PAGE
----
The short answer is, “Yes, there will still be a need for Medicare supplemental insurance for a few reasons.” Although there has been a great deal of hype over how Obamacare “hurts seniors,” in fareness to the law, it does not hurt seniors as much as the politicians say.
Obamacare emphasizes the health insurance for people who are under the age of 65. At the end of the day, Obamacare only affects people on Medicare in a small way.
MEDICARE B – Medicare Part B pays 80% of the Medicare approved bills submitted by doctors and imaging centers. It is up to you to pay the annual deductible that is charged by Medicare each year plus the 20% of the bill that Medicare does not pay.
MEDICARE C (ADVANTAGE) – Medicare C is also known as Medicare Advantage. It is an option for people with Medicare to use private health insurance. Obamacare did not eliminate the Advantage program. It merely froze federal contributions to the program at 2010 levels. The law allows a one time increase of Medicare Advantage funding by the federal government. That option was, ironically, exercised for 2012, an election year.
MEDICARE D (PRESCRIPTION DRUG PLAN) – Parts A & B of Medicare do not pay for prescription medications. Those Medicare beneficiaries who want insurance help with their prescriptions will need to obtain a Medicare D supplement plan. This is the biggest change in the Medicare program that Obamacare made.
There is a hole in the current program. It is commonly called the, “Donut Hole.” After a beneficiary has spent a specified amount of money on prescription drugs, they receive no insurance help until they have paid a specified amount on prescription drugs out of their own pocket. The “specified amounts” are dictated by the Centers for Medicare and Medicaid Services (CMS) each year by rule rather than law.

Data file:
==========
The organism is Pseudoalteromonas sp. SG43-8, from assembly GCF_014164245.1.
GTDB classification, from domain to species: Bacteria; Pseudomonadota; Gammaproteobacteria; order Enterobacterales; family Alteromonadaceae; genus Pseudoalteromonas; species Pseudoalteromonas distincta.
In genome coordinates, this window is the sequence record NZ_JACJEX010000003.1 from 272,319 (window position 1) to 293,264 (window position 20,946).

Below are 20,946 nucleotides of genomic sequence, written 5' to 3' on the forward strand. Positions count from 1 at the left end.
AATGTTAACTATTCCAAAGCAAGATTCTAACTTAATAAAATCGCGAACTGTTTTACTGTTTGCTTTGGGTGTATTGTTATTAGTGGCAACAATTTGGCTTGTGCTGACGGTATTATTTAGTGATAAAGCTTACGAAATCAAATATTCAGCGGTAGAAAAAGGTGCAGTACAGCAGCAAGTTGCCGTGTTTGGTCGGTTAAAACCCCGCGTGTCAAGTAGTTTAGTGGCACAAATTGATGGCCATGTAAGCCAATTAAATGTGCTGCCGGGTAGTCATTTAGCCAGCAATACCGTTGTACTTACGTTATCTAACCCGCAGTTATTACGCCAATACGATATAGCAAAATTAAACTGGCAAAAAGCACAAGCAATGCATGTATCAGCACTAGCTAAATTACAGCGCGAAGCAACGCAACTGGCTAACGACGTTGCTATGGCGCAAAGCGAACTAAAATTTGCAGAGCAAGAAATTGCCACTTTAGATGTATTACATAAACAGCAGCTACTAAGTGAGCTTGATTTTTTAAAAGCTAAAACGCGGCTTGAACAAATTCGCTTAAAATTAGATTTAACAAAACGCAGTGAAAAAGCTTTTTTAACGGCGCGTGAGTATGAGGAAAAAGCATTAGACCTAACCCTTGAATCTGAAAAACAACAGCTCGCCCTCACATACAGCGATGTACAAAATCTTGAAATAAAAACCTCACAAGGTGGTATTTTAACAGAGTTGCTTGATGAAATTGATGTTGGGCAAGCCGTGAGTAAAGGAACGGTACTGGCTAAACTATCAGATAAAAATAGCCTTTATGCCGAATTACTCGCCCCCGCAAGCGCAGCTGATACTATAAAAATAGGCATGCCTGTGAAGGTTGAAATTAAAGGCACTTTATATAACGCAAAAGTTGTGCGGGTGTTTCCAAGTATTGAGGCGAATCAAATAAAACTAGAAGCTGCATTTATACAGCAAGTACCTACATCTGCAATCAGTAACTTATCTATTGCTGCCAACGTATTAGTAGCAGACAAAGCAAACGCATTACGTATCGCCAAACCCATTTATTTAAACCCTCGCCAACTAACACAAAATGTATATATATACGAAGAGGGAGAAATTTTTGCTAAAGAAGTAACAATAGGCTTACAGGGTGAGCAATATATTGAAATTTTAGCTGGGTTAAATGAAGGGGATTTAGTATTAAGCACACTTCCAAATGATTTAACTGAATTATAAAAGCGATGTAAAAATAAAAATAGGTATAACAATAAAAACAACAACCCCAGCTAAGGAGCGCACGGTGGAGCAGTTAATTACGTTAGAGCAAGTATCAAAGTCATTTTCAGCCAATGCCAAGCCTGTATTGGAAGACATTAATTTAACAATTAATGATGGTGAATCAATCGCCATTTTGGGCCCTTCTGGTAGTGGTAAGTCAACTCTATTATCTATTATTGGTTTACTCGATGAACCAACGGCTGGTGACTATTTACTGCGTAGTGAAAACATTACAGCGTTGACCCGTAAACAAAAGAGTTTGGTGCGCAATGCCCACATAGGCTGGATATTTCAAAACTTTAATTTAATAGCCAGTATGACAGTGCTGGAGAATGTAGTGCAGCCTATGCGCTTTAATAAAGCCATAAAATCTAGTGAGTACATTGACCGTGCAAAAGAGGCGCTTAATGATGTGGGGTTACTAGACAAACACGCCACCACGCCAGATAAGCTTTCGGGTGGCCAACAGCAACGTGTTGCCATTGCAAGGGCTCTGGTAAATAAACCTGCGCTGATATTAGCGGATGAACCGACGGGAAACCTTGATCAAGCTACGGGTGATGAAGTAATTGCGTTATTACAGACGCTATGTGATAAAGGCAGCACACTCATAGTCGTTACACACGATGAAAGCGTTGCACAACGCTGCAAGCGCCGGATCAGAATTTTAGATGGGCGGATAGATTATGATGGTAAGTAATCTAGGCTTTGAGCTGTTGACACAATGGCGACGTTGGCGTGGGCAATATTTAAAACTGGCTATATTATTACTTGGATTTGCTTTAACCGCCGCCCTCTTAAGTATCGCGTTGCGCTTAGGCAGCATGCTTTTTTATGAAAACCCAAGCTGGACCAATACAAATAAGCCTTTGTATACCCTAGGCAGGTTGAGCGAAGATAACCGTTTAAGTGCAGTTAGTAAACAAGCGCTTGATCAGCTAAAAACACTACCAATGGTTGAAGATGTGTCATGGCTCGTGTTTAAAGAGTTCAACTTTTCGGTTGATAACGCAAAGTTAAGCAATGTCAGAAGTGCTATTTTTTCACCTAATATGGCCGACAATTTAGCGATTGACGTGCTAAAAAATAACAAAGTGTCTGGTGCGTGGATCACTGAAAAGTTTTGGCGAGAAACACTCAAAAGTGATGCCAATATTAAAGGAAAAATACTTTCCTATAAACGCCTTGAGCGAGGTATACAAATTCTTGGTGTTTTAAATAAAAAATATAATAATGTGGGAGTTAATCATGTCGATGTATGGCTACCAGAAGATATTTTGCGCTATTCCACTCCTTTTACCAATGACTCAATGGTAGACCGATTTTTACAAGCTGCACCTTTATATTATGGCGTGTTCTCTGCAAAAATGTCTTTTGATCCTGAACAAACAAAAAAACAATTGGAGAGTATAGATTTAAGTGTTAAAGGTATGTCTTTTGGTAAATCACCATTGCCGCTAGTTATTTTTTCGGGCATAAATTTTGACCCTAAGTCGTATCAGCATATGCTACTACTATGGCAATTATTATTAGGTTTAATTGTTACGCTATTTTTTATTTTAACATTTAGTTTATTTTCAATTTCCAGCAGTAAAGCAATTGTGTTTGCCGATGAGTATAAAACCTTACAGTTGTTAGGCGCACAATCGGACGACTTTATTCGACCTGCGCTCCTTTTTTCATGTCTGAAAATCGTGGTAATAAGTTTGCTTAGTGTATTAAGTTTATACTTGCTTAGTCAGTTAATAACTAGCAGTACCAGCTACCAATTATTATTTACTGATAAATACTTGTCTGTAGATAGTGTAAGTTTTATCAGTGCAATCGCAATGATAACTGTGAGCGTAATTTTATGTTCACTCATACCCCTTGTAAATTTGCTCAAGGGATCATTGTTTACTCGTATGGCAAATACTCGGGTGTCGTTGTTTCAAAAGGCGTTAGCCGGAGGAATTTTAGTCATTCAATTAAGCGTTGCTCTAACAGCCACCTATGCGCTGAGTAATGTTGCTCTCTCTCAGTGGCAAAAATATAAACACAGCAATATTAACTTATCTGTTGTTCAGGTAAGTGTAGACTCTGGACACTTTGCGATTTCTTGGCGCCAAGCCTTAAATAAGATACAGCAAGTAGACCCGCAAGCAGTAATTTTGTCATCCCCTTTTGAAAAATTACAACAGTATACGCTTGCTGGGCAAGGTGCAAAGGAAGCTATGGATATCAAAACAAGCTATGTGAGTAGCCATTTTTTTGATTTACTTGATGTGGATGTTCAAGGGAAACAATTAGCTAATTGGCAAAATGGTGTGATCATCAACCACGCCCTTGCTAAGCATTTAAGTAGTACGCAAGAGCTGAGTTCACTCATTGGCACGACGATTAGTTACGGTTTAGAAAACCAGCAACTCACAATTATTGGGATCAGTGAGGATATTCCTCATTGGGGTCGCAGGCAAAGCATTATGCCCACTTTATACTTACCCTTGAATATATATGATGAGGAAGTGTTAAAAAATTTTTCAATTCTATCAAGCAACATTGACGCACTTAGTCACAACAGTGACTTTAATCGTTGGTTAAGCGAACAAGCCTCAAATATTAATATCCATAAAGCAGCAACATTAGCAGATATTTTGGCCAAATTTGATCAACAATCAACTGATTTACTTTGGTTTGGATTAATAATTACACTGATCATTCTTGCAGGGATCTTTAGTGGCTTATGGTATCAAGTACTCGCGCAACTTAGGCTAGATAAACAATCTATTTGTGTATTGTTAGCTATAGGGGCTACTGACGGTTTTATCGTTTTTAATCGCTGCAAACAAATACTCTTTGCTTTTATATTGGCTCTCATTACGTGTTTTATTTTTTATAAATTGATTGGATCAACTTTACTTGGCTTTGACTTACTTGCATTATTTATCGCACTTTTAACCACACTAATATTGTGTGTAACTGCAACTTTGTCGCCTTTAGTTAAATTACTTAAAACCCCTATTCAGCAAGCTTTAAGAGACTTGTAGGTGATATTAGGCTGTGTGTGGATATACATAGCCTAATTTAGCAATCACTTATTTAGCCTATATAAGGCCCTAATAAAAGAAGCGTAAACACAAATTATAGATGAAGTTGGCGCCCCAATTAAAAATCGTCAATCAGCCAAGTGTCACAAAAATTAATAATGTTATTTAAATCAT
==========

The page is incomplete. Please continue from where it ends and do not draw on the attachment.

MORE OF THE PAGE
Once a beneficiary has spent a specified amount for prescription drug during the “Donut Hole,” the insurance will kick-in again.
The only other major change that Obamacare made to Medicare is the addition of annual, preventive check-ups. Previously, Medicare only allowed an individual to have a “Welcome to Medicare” exam during their first year of Medicare eligibility. After that, if they wanted a wellness exam, they must pay for it themselves.
In the end, the final answer to the question, “Will a Medicare supplement still be necessary under Obamacare?” is “YES!” Obamacare did nothing about the reasons people buy Medigap or Medicare D supplements. Traditional Medicare still does not pay for prescription drugs. Medicare B still has no “Out-Of-Pocket” limits. It only pays 80% of the Medical bills and leaves you stuck with 20% of the liability.
The Insurance Barn offers both Medigap and Medicare D planning. Use the form to the right to contact us.